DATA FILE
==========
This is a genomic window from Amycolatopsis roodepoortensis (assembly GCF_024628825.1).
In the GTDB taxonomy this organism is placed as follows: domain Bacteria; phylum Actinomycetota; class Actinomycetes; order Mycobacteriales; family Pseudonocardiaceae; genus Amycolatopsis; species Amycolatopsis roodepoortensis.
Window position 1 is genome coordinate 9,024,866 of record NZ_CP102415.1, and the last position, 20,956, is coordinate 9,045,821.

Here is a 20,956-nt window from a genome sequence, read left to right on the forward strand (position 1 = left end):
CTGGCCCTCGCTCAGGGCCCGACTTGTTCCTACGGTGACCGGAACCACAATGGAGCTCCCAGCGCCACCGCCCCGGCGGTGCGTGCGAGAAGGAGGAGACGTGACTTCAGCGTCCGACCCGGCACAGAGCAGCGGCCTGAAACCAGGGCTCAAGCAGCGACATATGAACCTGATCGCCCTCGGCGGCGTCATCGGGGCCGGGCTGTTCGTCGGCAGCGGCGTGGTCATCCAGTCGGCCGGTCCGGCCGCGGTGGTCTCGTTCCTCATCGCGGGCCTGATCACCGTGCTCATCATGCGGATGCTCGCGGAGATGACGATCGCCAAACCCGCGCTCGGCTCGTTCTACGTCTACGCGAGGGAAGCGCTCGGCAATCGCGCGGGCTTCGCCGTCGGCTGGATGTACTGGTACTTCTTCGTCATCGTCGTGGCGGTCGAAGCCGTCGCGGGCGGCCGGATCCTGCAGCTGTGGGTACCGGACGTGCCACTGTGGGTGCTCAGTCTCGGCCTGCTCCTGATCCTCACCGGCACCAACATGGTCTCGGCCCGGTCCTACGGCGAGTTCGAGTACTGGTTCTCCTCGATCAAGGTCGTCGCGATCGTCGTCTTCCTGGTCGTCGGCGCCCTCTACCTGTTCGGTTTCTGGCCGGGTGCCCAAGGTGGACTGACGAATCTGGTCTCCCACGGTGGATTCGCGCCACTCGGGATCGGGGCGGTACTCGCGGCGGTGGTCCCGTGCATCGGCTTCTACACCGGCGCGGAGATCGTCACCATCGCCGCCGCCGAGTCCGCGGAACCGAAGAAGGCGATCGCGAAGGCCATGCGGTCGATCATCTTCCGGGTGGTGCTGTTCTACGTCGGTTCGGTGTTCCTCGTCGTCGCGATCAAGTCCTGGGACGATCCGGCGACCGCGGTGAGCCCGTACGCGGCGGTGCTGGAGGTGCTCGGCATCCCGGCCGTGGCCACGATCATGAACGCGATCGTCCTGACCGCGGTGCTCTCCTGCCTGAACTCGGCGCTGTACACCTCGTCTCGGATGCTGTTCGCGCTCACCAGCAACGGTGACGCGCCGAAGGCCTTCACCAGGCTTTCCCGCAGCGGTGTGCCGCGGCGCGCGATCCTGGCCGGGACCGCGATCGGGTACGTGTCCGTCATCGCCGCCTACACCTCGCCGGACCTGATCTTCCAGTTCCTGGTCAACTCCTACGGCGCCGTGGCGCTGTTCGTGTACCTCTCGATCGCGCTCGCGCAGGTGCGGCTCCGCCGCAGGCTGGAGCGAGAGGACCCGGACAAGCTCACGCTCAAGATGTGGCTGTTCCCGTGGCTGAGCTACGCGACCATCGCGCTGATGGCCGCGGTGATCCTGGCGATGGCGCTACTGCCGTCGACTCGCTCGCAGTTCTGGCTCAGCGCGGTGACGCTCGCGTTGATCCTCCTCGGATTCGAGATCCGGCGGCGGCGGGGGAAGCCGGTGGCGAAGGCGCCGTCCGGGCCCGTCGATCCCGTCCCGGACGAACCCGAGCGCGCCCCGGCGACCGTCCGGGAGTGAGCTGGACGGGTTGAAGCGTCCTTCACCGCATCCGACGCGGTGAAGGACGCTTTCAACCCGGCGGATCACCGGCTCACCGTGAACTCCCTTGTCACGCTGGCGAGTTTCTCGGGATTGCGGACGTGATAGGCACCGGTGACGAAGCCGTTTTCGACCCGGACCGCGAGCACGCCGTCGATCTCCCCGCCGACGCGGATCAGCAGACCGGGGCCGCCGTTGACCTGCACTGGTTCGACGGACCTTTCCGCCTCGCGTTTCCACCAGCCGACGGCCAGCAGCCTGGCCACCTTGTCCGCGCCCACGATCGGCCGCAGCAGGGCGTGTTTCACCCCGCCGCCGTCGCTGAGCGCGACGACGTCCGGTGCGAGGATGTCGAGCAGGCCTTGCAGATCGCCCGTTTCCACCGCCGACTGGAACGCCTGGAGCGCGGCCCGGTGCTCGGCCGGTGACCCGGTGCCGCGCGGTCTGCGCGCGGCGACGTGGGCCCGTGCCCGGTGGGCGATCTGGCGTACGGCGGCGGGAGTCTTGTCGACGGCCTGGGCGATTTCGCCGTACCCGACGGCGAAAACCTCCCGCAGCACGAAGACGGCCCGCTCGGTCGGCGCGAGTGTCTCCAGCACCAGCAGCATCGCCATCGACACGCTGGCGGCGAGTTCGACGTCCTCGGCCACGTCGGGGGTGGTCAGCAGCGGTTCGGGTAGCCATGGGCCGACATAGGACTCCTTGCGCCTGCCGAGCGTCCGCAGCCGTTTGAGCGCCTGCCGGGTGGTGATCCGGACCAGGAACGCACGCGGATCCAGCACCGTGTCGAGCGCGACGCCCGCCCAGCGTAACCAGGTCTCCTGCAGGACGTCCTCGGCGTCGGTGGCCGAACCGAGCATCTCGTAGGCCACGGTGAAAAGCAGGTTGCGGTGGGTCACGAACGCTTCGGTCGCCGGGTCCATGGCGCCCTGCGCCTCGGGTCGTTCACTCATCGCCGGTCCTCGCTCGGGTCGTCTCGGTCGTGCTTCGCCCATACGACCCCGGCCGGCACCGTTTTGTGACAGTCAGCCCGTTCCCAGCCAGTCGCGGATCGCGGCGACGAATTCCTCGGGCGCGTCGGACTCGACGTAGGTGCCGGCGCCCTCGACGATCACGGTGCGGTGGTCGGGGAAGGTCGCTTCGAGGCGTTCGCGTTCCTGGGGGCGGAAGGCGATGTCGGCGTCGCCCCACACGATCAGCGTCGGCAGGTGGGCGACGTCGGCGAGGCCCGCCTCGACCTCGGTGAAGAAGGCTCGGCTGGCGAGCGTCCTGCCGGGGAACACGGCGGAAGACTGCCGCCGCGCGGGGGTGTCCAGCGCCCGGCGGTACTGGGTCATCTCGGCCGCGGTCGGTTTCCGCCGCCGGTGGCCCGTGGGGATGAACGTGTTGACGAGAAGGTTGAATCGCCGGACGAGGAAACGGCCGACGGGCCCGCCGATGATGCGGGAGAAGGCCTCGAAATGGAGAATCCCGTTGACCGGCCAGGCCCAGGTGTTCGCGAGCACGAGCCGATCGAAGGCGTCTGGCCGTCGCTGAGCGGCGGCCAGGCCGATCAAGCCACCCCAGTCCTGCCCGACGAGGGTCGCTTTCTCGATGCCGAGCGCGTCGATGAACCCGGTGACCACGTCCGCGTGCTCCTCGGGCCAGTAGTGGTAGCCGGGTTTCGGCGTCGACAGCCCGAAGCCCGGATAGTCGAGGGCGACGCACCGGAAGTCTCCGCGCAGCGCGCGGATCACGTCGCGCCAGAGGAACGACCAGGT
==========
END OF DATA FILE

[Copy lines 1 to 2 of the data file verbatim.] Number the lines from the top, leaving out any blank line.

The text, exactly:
This is a genomic window from Amycolatopsis roodepoortensis (assembly GCF_024628825.1).
In the GTDB taxonomy this organism is placed as follows: domain Bacteria; phylum Actinomycetota; class Actinomycetes; order Mycobacteriales; family Pseudonocardiaceae; genus Amycolatopsis; species Amycolatopsis roodepoortensis.